Commentary

Zen-like calm elevating Ivanovic to new heights

Ana Ivanovic has found her safe place. More aware of anxious moments that have overcome her in the past, the new French Open champion has learned to block out the negative.

Updated: June 8, 2008, 9:05 AM ET
By Bonnie D. Ford | ESPN.com

Ana IvanovicPierre-Franck Colombier/AFP/Getty ImagesThe only time emotions got the best of Ana Ivanovic was just after converting match point.

PARIS -- If it appeared that Ana Ivanovic was able to maintain a Zen-like calm when it counted during the French Open final, there's a reason for that.

She's breathing.

Sounds simple, but for an intelligent young athlete prone to high emotion on both ends of the spectrum, it has been the last and most difficult challenge in becoming a champion.

Like any discipline, this takes practice. Before Saturday's match, a camera caught Ivanovic in a corridor, dancing delicately around little orange cones to mimic the footwork she would later have to do on court, while her strength and conditioning coach, Australian Scott Byrnes, looked on. Turns out Byrnes has been doing a less visible kind of training as well.

"I was lucky enough to spend a year in a Buddhist monastery on the Sunshine Coast of Australia,'' said Byrnes, who has worked with Ivanovic for almost two years. "Learned some things I've been able to pass along. But that's not the answer. She found that within herself.''

Byrnes has encouraged Ivanovic to meditate, and to tap back into that still, safe place when waves of negative -- or even overly positive -- feelings start to wash over her. She does that by focusing on her breath, listening to it and following it through her body for a few seconds, bringing her needle back to the middle from the red zone.

Ivanovic had lost two Grand Slam finals during the last calendar year -- one here in Paris because she panicked, and another in Melbourne partly because she got ahead of herself.

"It was very tough loss for me, and I had few sleepless nights after that, honestly,'' Ivanovic said. "But, yeah, it's something I learned from. I was again in that final, like in Paris -- it was much better -- but still, I was -- part of me was already thinking about possibly holding a trophy. So this time I really tried to change that and don't think about that at all and just focus on my game.

"And there were some moments where, you know, this thought would still come up, but I managed to control it much better and to be aware of every moment of my game. That's something I'm really, really happy about today's game.''

Later, as she described how happy she was to have kept her cool in the first set when Dinara Safina came back from a double break down, Ivanovic, who tends to speak in torrents anyway, was verbalizing at an even faster pace than usual. She paused and excused herself: "I'm trying to speak slow, but I'm so excited,'' she said.

But a giddy lass can learn to downshift, just as an outwardly sweet, charming person can throttle up to fierceness and block her opponent's exit routes. The more agitated Safina got -- at one point, she refused to serve and muttered angrily because a baby was crying in the stands -- the more grounded Ivanovic seemed to be.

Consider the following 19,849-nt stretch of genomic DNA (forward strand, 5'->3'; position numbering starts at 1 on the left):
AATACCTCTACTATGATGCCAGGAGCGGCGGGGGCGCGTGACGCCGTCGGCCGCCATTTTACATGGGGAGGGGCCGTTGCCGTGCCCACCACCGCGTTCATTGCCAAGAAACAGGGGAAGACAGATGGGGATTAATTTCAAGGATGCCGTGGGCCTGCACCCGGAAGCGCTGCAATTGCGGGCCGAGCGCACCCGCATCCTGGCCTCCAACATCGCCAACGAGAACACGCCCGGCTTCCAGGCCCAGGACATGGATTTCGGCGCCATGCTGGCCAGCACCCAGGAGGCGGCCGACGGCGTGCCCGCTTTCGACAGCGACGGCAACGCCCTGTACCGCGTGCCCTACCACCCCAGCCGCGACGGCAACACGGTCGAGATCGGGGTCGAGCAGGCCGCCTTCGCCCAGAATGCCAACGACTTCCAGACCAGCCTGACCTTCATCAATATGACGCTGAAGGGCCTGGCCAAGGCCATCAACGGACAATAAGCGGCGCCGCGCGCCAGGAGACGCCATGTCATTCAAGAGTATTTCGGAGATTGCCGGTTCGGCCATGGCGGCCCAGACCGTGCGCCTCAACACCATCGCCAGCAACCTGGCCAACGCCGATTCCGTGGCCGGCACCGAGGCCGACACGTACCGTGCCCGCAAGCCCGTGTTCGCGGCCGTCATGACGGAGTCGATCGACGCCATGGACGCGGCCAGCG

"Every time you go somewhere you've never been before, it's like going to Mars,'' her coach, Sven Groeneveld, said afterward. "Nobody's been there before, because it's your trip and your trip is special. You can come back to earth and take that information and try to digest it and give it some order and learn from it. And she's a great student of the game.

"She didn't seem to be bothered by anything that Dinara was doing, which I found very refreshing to see.''

For the second consecutive year, Groeneveld watched the final from an undisclosed location -- in this instance, the Adidas corporate suite. He's under contract to the sporting goods giant to work with elite players and can't actively coach a player when they're up against another athlete sponsored by the company. In fact, he has spent considerable time with Safina in the past and said she still calls him for advice.

So once again, Ivanovic's story departs from the usual script. As has been so famously chronicled, she played some of her early tennis in an empty swimming pool; now she's willing to dive into the deep end without water wings.

She had people to turn to in the stands, for sure, but in a game where so many women are overly dependent on their coaches, and where parents are not only willing, but eager to share the spotlight, Ivanovic has neither issue. Groeneveld is able to walk her only so far. Her parents have stayed resolutely in the background, declining to give interviews.

"A coach is like a safe harbor you can drive into when the sea is rough,'' said Swiss entrepreneur Dan Holzmann, the man with the foresight to bankroll Ivanovic's training when she was a young teenager. "She did this without her coach sitting up there cheering for her. She's very connected to her team. This wasn't easy, but she did it in two sets and she's pretty much done it herself.''

Perhaps that has conspired to build a player capable of making the difference in a match by inhaling and not waiting to exhale.

Bonnie D. Ford covers tennis and Olympic sports for ESPN.com. She can be reached at bonniedford@aol.com.

Bonnie D. Ford covers Olympic sports for ESPN.com.